There are several ways to file a lawsuit against a landlord. The most appropriate option will depend on the specifics, as discussed below.

    Filing a Lawsuit in a Small Claims Court

    As the name suggests, a small claims court handles smaller civil cases. If you want to sue your landlord for a small amount of money, probably the repair costs you incurred after fixing a leaking water pipe, a small claims court would be the way to go. All you'll need to do is file the lawsuit with the court's clerk.

    The court will serve your landlord with a notice to appear in court. Both sides will present their case to court. After reviewing the case, the judge will make a ruling.

    Filing a Lawsuit in a Regular Court

    This option works best for lawsuits that seek compensation for significant damages, usually economic and non-economic. For example, if you incurred huge financial losses due to the landlord's negligence, you may need to sue them in a regular trial court.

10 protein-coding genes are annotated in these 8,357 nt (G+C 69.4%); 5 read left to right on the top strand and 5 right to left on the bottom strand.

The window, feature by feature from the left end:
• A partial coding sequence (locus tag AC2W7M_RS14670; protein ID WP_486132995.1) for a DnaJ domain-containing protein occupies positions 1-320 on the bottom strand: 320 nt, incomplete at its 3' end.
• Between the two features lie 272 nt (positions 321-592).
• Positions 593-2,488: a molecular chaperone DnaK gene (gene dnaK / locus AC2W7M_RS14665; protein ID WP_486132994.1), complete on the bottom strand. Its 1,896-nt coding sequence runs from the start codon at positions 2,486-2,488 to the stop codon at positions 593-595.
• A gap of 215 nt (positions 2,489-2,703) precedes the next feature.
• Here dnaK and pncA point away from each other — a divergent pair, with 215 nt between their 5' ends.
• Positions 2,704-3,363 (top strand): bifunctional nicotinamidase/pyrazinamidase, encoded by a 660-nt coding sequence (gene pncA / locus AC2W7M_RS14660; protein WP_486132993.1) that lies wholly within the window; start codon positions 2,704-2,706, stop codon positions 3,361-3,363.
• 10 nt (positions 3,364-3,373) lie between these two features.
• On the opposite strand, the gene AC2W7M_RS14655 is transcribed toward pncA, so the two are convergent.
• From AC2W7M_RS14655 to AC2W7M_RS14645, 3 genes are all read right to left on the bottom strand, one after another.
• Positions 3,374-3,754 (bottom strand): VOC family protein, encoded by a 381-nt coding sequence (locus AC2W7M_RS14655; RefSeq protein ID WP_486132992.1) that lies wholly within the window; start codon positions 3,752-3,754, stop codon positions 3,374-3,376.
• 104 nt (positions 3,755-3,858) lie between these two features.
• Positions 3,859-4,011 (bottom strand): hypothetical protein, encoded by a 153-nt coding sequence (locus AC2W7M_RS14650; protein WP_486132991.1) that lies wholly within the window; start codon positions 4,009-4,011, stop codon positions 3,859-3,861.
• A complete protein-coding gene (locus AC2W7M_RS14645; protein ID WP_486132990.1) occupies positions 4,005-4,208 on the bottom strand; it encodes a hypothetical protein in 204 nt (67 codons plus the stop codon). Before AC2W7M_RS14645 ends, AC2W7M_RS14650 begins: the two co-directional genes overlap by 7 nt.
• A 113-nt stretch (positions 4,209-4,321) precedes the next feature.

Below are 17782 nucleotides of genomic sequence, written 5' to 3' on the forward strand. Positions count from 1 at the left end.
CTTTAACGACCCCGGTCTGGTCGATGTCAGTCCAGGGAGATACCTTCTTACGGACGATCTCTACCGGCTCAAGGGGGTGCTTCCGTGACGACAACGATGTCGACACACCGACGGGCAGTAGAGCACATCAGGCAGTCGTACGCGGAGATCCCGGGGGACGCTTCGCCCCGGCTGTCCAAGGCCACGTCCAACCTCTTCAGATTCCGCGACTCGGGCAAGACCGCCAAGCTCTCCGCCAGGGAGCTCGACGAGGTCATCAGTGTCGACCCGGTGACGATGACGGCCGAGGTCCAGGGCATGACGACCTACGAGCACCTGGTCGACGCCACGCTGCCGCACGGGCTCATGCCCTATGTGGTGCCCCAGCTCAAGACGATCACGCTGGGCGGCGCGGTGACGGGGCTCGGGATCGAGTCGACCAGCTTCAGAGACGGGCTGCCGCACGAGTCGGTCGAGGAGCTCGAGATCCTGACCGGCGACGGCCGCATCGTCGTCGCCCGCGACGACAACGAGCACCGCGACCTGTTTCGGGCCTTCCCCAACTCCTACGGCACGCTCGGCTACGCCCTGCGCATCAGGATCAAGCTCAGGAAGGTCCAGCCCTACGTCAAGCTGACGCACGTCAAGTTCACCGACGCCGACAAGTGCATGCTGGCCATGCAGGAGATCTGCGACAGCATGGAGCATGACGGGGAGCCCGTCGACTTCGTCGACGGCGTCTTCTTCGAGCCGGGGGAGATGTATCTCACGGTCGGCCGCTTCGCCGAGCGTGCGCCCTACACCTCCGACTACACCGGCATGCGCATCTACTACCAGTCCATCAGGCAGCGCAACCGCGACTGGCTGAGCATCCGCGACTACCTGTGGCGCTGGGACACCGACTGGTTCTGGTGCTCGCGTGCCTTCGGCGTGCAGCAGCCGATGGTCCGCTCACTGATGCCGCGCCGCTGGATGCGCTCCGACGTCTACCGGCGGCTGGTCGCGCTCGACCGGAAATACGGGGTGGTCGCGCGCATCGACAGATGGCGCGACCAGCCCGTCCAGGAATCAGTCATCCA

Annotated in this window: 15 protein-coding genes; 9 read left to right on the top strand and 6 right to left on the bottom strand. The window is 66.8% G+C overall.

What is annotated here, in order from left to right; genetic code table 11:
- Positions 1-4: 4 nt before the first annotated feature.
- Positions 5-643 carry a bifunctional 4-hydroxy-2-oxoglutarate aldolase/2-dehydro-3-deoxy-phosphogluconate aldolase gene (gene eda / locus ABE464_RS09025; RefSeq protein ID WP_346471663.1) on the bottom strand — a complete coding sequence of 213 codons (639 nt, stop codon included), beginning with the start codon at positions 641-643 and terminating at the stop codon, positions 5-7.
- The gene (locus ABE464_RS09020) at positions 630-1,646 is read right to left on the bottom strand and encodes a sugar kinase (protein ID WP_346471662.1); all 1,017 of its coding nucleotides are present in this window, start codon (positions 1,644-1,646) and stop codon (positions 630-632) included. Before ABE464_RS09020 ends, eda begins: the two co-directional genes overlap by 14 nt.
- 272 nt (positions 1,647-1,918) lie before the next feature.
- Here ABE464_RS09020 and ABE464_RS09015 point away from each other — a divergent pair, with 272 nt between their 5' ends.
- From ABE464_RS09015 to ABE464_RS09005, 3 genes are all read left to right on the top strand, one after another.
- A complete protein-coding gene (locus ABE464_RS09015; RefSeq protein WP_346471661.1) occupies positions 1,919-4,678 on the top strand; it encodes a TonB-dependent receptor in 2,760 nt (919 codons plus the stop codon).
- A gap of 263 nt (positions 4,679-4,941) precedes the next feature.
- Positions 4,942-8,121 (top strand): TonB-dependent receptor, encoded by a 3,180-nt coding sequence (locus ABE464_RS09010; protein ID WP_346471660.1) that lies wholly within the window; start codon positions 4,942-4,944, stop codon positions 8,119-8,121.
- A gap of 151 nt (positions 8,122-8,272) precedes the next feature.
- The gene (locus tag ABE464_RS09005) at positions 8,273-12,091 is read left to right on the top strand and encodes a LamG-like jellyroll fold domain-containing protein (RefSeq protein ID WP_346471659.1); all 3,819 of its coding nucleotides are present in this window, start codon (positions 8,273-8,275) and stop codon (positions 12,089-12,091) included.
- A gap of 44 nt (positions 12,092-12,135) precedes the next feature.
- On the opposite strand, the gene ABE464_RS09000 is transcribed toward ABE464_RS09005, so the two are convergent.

However, it's never advisable to pursue such a lawsuit without an attorney's guidance. A skilled attorney can help review your case to determine liability. Then, once they've established that your landlord is at fault and you deserve compensation, the attorney will also advise you on the best legal path to take when pursuing this kind of lawsuit.

    This is because, in most states, filing a lawsuit for such kinds of cases isn't usually the first thing tenants need to do. Before taking such a case to court, some states require you to demonstrate that you pursued other options. Examples of these options include filing a complaint with the state's housing agency, offering to negotiate with the landlord to reach a reasonable solution, etc.

  • Contact Morgan and Morgan Attorneys

    As a tenant, the law protects you up to a certain extent. As discussed earlier, your landlord owes you an implied warranty of habitability. If you believe that your landlord violated their implied warranty of habitability, including the lease agreement, or even federal, state, or city laws, our attorneys might be able to help.

    All you have to do is contact us for a free case evaluation. One of our legal representatives will review your case and advise you on the best way forward. Remember, Morgan and Morgan does not charge upfront fees. Therefore, you don't owe us anything if we don't win.